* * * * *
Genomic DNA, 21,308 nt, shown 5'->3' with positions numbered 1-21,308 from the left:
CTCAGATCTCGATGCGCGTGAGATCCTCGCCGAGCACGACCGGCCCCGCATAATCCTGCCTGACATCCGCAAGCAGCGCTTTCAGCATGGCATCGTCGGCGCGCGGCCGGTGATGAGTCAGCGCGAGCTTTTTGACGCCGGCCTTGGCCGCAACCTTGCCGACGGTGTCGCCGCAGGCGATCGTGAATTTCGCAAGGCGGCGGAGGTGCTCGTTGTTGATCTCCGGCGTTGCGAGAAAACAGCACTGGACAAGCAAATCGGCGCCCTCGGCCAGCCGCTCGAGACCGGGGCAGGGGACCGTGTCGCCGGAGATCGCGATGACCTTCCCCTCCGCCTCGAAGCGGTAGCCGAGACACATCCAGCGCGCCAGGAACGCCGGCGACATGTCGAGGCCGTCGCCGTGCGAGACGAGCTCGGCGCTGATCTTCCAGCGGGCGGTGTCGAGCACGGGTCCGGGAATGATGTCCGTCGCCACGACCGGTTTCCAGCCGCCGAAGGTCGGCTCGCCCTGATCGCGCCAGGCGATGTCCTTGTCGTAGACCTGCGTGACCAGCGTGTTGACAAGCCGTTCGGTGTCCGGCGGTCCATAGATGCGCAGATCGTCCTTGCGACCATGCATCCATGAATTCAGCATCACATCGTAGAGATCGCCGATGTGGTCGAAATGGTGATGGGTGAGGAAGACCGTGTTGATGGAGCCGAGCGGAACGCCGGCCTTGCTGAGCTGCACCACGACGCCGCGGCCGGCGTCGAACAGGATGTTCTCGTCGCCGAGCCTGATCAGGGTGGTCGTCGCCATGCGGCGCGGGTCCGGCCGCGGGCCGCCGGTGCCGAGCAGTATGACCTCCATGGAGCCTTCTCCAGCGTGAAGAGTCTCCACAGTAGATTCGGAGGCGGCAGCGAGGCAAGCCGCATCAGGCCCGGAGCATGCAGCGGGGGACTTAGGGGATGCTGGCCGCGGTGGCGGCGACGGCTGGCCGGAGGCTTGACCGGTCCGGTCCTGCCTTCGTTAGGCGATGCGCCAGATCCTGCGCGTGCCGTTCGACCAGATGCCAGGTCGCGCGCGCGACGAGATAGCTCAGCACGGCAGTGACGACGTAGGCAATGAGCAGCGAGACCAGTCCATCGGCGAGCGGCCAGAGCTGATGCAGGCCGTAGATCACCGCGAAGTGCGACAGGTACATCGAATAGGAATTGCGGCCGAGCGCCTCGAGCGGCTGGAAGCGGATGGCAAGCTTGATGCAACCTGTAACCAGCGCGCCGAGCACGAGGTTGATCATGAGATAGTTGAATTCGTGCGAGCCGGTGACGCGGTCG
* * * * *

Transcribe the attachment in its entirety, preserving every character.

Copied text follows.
Genomic DNA, 21,308 nt, shown 5'->3' with positions numbered 1-21,308 from the left:
CTCAGATCTCGATGCGCGTGAGATCCTCGCCGAGCACGACCGGCCCCGCATAATCCTGCCTGACATCCGCAAGCAGCGCTTTCAGCATGGCATCGTCGGCGCGCGGCCGGTGATGAGTCAGCGCGAGCTTTTTGACGCCGGCCTTGGCCGCAACCTTGCCGACGGTGTCGCCGCAGGCGATCGTGAATTTCGCAAGGCGGCGGAGGTGCTCGTTGTTGATCTCCGGCGTTGCGAGAAAACAGCACTGGACAAGCAAATCGGCGCCCTCGGCCAGCCGCTCGAGACCGGGGCAGGGGACCGTGTCGCCGGAGATCGCGATGACCTTCCCCTCCGCCTCGAAGCGGTAGCCGAGACACATCCAGCGCGCCAGGAACGCCGGCGACATGTCGAGGCCGTCGCCGTGCGAGACGAGCTCGGCGCTGATCTTCCAGCGGGCGGTGTCGAGCACGGGTCCGGGAATGATGTCCGTCGCCACGACCGGTTTCCAGCCGCCGAAGGTCGGCTCGCCCTGATCGCGCCAGGCGATGTCCTTGTCGTAGACCTGCGTGACCAGCGTGTTGACAAGCCGTTCGGTGTCCGGCGGTCCATAGATGCGCAGATCGTCCTTGCGACCATGCATCCATGAATTCAGCATCACATCGTAGAGATCGCCGATGTGGTCGAAATGGTGATGGGTGAGGAAGACCGTGTTGATGGAGCCGAGCGGAACGCCGGCCTTGCTGAGCTGCACCACGACGCCGCGGCCGGCGTCGAACAGGATGTTCTCGTCGCCGAGCCTGATCAGGGTGGTCGTCGCCATGCGGCGCGGGTCCGGCCGCGGGCCGCCGGTGCCGAGCAGTATGACCTCCATGGAGCCTTCTCCAGCGTGAAGAGTCTCCACAGTAGATTCGGAGGCGGCAGCGAGGCAAGCCGCATCAGGCCCGGAGCATGCAGCGGGGGACTTAGGGGATGCTGGCCGCGGTGGCGGCGACGGCTGGCCGGAGGCTTGACCGGTCCGGTCCTGCCTTCGTTAGGCGATGCGCCAGATCCTGCGCGTGCCGTTCGACCAGATGCCAGGTCGCGCGCGCGACGAGATAGCTCAGCACGGCAGTGACGACGTAGGCAATGAGCAGCGAGACCAGTCCATCGGCGAGCGGCCAGAGCTGATGCAGGCCGTAGATCACCGCGAAGTGCGACAGGTACATCGAATAGGAATTGCGGCCGAGCGCCTCGAGCGGCTGGAAGCGGATGGCAAGCTTGATGCAACCTGTAACCAGCGCGCCGAGCACGAGGTTGATCATGAGATAGTTGAATTCGTGCGAGCCGGTGACGCGGTCG